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Alcohol- and drug prevention among seasonal employees at a Swedish ski resort

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Author list: Carlerby, Heidi;Vinberg, Stig;Wall, Erika;Warne, Maria
Publication year: 2018

Abstract

Seasonal employees at ski resorts represent a high-risk population for the use of alcohol and drugs, as well as other negative lifestyle behaviours. These employees work and live in a context where the customers are on holiday and hence alcohol is used frequently. To our knowledge there is a gap in the literature regarding alcohol and drug consumption among seasonal employees. Particularly studies in the context of ski resorts are lacking. The overall purpose of our study was to evaluate a policy-based intervention at a ski resort area in Sweden. The intervention was led by a project leader together with managers from different tourism industries, the health sector, social service and police. Components in the intervention were e.g. policy development and implementation, education of managers and creation of a manager network. In total, 48 enterprises participated. A questionnaire, concerning alcohol and drug use and social aspects, was distributed before and after the intervention. The firs questionnaire was answered by 611 (47%) respondents and 423 (34%) respondents the follow-up questionnaire after two years. In addition, five persons in the project group was interviewed after the intervention. Based on survey data, comparisons before and after the intervention showed several positive results. The results show a significant reduction of hazardous drinking and an increased awareness of the companies’ alcohol- and drug policies among the employees. No significant effects on drug consumption were found. The project group reported better knowledge about alcohol and drugs. However, most important was the increased collaboration between managers in tourism industries. The intervention also resulted in new norm breaking ideas such as a sober end of the season instead of the traditional “drinking the bar dry” and managers taking employees out on hiking instead of going out for a beer.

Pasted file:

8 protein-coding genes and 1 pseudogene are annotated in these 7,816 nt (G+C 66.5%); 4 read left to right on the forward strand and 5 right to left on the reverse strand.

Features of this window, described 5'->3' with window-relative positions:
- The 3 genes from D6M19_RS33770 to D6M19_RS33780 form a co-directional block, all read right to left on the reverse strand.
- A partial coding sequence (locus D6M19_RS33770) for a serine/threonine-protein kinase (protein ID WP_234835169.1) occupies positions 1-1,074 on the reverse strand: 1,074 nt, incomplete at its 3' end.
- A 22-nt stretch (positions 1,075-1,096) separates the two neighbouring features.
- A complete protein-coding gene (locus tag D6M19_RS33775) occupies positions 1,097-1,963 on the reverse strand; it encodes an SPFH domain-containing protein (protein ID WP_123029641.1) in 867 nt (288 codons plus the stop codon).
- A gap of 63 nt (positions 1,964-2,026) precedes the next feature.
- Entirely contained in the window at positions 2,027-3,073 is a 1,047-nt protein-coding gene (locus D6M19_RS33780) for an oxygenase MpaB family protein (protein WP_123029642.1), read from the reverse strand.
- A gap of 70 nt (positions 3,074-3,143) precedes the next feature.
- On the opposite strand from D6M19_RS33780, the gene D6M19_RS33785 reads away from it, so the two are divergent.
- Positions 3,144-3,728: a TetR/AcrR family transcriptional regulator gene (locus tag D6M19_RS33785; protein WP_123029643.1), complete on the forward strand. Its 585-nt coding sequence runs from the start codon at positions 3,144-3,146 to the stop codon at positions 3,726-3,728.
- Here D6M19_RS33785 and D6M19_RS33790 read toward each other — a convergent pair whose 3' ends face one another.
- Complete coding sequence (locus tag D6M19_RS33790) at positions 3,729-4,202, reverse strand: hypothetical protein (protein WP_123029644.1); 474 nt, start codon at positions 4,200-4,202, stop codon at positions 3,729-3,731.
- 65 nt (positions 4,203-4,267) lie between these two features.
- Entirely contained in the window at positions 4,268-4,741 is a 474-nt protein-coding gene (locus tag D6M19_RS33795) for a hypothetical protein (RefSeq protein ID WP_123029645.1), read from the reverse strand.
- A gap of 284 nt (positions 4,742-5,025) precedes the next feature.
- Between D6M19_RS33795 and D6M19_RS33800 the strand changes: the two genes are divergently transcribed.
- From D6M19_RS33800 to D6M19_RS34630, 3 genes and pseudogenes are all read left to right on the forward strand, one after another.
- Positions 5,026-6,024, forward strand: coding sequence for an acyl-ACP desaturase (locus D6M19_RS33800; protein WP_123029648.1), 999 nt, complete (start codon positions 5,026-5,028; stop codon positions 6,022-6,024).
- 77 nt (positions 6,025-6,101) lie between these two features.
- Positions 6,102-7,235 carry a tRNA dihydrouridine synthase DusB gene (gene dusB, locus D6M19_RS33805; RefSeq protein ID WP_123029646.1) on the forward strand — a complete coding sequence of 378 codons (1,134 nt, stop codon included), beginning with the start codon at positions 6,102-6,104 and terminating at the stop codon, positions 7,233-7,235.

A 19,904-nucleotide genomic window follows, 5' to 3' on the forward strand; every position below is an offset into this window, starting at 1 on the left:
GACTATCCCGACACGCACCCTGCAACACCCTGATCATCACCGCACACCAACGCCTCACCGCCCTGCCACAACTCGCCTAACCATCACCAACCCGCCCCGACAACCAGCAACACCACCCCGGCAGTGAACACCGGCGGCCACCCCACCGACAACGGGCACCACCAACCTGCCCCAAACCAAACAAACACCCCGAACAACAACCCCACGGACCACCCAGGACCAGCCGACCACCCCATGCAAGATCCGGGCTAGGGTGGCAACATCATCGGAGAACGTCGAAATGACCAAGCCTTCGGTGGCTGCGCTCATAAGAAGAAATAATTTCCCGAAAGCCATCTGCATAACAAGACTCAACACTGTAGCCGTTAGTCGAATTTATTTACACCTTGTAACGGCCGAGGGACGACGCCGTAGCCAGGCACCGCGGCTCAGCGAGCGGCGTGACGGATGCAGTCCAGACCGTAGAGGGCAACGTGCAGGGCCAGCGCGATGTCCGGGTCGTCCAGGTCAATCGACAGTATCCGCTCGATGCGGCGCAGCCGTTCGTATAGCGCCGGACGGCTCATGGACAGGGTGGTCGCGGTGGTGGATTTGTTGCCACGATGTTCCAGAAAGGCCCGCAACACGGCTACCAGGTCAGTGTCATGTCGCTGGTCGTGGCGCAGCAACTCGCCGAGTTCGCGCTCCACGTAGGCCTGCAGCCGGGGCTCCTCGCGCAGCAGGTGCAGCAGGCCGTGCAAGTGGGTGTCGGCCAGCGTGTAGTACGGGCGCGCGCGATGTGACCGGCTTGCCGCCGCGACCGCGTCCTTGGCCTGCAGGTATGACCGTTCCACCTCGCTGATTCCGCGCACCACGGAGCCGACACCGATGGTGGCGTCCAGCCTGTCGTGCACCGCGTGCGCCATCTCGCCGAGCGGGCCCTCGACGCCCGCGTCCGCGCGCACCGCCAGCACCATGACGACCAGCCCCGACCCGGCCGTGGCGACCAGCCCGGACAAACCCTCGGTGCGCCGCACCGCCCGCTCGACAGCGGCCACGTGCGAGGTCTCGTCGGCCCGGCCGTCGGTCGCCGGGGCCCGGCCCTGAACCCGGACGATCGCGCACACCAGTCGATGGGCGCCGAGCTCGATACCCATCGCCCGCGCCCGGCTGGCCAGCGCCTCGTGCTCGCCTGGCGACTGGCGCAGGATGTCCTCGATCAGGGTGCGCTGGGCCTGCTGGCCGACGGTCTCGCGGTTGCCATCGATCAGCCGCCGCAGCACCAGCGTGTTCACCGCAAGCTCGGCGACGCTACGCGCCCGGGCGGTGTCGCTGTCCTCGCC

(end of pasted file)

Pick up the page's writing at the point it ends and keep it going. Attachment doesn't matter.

The conclusion is that seasonal tourism industries need to work with hazardous alcohol- and drug consumption from a “whole village perspective”. Successful health promotion work among seasonal employees, needs collaboration between private and public sector and should be related to cultural norms as well as working- and living conditions in the particular context, in this case the tourist resort.


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